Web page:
Self-publisher Alfred Cool was born and raised in BC. He attended Simon Fraser University where he took English and Computer courses. He is a member of the Canadian Authors Association. He worked and travelled extensively on the Coast of BC for most of his life. For 26 years, as a computer professional, he lived in various northern BC communities.

Released in December of 2012, Alfred Cool's e-novel The 5 Cent Murder, set in 1973, follows a narrator who takes a chokerman job in a remote B.C. coastal logging camp. He soon realizes the company has hired work-release prisoners to fill out the full crew--including a dangerous, serial rapist. In this narrative comedy, the author captures the local color, danger and humour of those who did "run or die!"; in logging camps, culminating in a confrontation for the finale of the story.

Narrated by a gruff chokerman in a coastal logging camp in 1973, The 5-Cent Murder is in the style of Peter Trower's fiction trilogy, part of a distinct West Coast fiction tradition dating back to Roderick Haig-Brown's Timber (1942) and On the Highest Hill (1949) and going all the way back to M.A. Grainger's 1908 classic Woodsmen of the West. "There is a trick to this 'honest writing' that has to come from the blood and bone to the keyboard,"; says Cool. "I get it now-Writing stories is all or nothing. Anyone can talk about style, linguistics, components, form; not everyone has the guts it takes to write exposed and vulnerable, angry, desperate, sobbing and laughing.";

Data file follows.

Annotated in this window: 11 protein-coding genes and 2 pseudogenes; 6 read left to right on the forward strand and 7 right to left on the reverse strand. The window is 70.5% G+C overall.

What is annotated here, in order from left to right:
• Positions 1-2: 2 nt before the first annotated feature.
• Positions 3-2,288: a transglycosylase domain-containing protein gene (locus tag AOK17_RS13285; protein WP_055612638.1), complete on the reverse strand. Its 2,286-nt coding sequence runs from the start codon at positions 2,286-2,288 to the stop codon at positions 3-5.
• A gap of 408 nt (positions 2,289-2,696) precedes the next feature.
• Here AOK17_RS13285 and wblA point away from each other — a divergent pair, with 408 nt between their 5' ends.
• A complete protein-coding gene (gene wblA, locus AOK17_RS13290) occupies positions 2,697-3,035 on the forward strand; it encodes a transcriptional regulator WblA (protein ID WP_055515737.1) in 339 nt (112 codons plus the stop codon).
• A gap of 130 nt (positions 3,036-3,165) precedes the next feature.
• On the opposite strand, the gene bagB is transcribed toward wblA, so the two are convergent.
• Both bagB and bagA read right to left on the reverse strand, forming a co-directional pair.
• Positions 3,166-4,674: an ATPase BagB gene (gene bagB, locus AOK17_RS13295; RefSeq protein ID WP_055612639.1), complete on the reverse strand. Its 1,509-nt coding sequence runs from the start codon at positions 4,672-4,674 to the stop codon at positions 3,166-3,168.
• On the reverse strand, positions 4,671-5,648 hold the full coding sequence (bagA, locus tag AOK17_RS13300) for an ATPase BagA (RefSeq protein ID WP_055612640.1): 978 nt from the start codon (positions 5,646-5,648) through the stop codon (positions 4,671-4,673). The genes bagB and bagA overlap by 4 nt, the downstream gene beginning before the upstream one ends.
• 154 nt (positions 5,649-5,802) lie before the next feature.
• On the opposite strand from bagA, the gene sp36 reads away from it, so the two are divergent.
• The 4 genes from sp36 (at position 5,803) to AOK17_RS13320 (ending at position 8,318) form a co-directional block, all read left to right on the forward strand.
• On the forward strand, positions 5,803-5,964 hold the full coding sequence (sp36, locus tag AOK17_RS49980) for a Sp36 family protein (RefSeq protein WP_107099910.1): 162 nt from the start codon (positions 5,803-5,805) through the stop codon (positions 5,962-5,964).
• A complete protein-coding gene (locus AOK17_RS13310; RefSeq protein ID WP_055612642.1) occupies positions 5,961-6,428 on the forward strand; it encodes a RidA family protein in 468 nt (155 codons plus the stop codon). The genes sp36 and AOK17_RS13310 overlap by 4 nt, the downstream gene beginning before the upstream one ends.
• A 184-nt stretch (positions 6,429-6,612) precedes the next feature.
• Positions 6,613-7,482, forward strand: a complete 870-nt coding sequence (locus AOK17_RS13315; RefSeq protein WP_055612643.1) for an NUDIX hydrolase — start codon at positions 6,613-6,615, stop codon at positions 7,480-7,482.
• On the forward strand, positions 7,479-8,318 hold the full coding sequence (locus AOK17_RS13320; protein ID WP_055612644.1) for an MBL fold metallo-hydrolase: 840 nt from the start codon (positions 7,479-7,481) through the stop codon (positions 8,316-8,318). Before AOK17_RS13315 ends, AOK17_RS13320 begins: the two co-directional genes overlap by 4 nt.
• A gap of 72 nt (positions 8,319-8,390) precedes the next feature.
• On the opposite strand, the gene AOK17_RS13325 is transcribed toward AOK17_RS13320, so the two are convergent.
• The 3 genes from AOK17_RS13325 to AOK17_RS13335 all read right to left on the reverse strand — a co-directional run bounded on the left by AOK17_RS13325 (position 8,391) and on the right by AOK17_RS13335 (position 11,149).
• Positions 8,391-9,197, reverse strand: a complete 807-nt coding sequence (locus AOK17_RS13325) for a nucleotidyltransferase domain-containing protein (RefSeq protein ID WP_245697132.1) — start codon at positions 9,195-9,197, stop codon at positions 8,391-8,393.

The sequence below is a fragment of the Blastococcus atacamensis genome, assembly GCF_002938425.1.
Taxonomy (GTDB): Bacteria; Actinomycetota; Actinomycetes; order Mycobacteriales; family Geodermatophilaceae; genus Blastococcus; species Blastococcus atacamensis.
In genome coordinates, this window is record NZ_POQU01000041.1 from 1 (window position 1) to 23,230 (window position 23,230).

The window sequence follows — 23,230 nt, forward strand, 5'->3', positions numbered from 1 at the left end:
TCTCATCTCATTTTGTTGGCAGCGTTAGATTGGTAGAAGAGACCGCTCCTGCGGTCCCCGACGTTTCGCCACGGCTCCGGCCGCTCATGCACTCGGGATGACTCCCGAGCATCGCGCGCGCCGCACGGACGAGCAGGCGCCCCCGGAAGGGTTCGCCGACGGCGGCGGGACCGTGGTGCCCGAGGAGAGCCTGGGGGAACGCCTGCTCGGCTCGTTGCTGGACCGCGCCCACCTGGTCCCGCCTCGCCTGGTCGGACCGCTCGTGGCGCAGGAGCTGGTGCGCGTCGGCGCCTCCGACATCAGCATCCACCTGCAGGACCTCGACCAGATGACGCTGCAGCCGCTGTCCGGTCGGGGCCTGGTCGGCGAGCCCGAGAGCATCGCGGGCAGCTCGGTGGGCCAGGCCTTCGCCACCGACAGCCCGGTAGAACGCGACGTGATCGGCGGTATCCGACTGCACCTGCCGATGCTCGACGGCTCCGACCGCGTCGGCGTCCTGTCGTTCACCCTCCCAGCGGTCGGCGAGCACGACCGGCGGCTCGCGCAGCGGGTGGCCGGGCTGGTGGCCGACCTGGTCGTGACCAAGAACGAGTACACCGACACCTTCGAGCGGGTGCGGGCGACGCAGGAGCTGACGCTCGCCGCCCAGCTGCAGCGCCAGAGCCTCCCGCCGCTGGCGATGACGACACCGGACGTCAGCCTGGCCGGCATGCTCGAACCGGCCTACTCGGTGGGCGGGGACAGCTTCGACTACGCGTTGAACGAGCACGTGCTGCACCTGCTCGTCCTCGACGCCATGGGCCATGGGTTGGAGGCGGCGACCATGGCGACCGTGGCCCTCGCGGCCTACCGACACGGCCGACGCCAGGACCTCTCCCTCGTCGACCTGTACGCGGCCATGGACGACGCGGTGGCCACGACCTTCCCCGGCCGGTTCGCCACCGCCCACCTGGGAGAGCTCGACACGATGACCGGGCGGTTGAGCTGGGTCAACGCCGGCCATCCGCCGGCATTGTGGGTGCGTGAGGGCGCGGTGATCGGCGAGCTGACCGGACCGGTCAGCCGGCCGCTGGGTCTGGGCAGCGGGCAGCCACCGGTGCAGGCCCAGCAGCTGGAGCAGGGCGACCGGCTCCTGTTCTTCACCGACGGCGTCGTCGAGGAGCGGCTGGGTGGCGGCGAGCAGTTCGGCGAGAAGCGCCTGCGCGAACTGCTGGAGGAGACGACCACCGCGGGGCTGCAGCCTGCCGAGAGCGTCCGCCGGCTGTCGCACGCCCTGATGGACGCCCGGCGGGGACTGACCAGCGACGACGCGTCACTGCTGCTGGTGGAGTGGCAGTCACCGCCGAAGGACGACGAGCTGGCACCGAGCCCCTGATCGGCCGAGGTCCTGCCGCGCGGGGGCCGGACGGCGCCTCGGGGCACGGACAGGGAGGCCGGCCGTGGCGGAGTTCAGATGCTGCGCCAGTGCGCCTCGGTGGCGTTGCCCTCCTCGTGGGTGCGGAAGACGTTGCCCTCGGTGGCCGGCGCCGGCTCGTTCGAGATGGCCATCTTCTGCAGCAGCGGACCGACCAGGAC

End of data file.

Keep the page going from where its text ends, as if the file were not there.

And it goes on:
Considering his own approach to fiction, Cool says he imagines the voices of Dashiell Hammett (Grit), Mark Twain (Humour) and Zane Grey (Romance & Setting) if all three were sitting around a bar table having a few drinks. "After that," he says, "there's no controlling."

In 2013, Al Cool's story My Phantom Looks Like the Man From Glad was awarded third place in the annual Canadian Authors Association's short story contest.

Bio supplied by author in 2018:

BC writer Al Cool has won first and third place awards in national short story contests, has published stories in Toronto's Danforth Review and New York's The Otter e-zines, has contributed to three Canadian anthologies, and is the indie author of five auto-biographical West Coast novels. Once an English major at SFU, he has since lived as a logger, a mountaineer, a dreamer, a boxer, a programmer and Systems Analyst, a rebel, a teacher, and an environmentalist. He has worked at polished board room tables and slept in ditches as a homeless wanderer. He blogs extensively to promote green power and about nuclear energy. He brings to life through compelling and uniquely Canadian tales, as only a local can, the raw and bold characters living where Canada's mountains meet Earth's greatest ocean.

"The Pony Club"; 2014 The seemingly pastoral bliss of Noble, a small interior heartland town, explodes into scandal and outrage when the arrival of the Lipizzaner stallion show disrupts the quaint style and day-to-day living of the local Pony Club membership.

"The Hottest Place on Earth"; 2017 Is there anything more timeless in Canada than our claim to the Great White North and a young Canadian venturing there? When the great Farley Mowat went north, he found solitude in vast spaces populated with wolves. By the 70s, there was also "sex, drugs, 'n' rock 'n' roll," corruption, wolverines, dynamite, rebellion, danger, revenge, and uranium. Industrialists and Mother Nature battle it out at the Arctic Circle -- just another typical day in Canada's Great White North.

"The Haida Gwaii Detour"; 2018 Ethan moves to this most intriguing and spiritual of places on earth, Haida Gwaii. His bold story brings to life in the dazzling setting the unforgettable characters he encounters on the misty isles.


The 5 Cent Murder (2012)

DRY CAMP! How I Survived the Deluge (, Barnes & Noble, Kobo, Paperback & eBook, 2012)

"The Pony Club"; 2014

"The Hottest Place on Earth"; 2017

"The Haida Gwaii Detour"; (self-published 2018) $19.95 198371-3724

[BCBW 2018]